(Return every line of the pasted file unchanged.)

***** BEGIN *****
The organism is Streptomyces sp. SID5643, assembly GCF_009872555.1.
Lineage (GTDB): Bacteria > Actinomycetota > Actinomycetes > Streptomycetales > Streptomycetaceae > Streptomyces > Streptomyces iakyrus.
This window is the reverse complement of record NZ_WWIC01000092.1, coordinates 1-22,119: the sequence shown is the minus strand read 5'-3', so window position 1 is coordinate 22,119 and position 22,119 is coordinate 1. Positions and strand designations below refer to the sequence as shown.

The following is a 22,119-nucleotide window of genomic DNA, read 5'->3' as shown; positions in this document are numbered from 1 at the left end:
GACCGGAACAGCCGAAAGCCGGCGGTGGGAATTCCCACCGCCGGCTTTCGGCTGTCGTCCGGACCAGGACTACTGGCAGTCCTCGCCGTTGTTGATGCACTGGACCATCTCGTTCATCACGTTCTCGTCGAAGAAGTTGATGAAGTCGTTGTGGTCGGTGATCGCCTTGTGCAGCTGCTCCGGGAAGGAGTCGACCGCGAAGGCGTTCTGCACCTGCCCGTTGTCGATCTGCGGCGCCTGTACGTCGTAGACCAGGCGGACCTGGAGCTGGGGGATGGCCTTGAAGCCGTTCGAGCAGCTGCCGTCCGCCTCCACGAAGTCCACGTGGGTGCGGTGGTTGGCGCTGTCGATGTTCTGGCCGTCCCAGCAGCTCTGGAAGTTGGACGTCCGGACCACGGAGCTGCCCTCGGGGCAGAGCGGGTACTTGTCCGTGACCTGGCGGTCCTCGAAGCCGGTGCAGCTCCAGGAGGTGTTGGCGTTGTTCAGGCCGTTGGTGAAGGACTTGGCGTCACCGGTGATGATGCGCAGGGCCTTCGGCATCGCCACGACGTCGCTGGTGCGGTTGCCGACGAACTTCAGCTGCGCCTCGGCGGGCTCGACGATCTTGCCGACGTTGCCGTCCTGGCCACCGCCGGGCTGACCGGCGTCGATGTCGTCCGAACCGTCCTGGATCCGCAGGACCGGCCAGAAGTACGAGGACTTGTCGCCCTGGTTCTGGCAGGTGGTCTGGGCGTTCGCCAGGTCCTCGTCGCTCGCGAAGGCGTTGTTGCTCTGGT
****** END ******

The organism is Streptomyces sp. SID5643, assembly GCF_009872555.1.
Lineage (GTDB): Bacteria > Actinomycetota > Actinomycetes > Streptomycetales > Streptomycetaceae > Streptomyces > Streptomyces iakyrus.
This window is the reverse complement of record NZ_WWIC01000092.1, coordinates 1-22,119: the sequence shown is the minus strand read 5'-3', so window position 1 is coordinate 22,119 and position 22,119 is coordinate 1. Positions and strand designations below refer to the sequence as shown.

The following is a 22,119-nucleotide window of genomic DNA, read 5'->3' as shown; positions in this document are numbered from 1 at the left end:
GACCGGAACAGCCGAAAGCCGGCGGTGGGAATTCCCACCGCCGGCTTTCGGCTGTCGTCCGGACCAGGACTACTGGCAGTCCTCGCCGTTGTTGATGCACTGGACCATCTCGTTCATCACGTTCTCGTCGAAGAAGTTGATGAAGTCGTTGTGGTCGGTGATCGCCTTGTGCAGCTGCTCCGGGAAGGAGTCGACCGCGAAGGCGTTCTGCACCTGCCCGTTGTCGATCTGCGGCGCCTGTACGTCGTAGACCAGGCGGACCTGGAGCTGGGGGATGGCCTTGAAGCCGTTCGAGCAGCTGCCGTCCGCCTCCACGAAGTCCACGTGGGTGCGGTGGTTGGCGCTGTCGATGTTCTGGCCGTCCCAGCAGCTCTGGAAGTTGGACGTCCGGACCACGGAGCTGCCCTCGGGGCAGAGCGGGTACTTGTCCGTGACCTGGCGGTCCTCGAAGCCGGTGCAGCTCCAGGAGGTGTTGGCGTTGTTCAGGCCGTTGGTGAAGGACTTGGCGTCACCGGTGATGATGCGCAGGGCCTTCGGCATCGCCACGACGTCGCTGGTGCGGTTGCCGACGAACTTCAGCTGCGCCTCGGCGGGCTCGACGATCTTGCCGACGTTGCCGTCCTGGCCACCGCCGGGCTGACCGGCGTCGATGTCGTCCGAACCGTCCTGGATCCGCAGGACCGGCCAGAAGTACGAGGACTTGTCGCCCTGGTTCTGGCAGGTGGTCTGGGCGTTCGCCAGGTCCTCGTCGCTCGCGAAGGCGTTGTTGCTCTGGT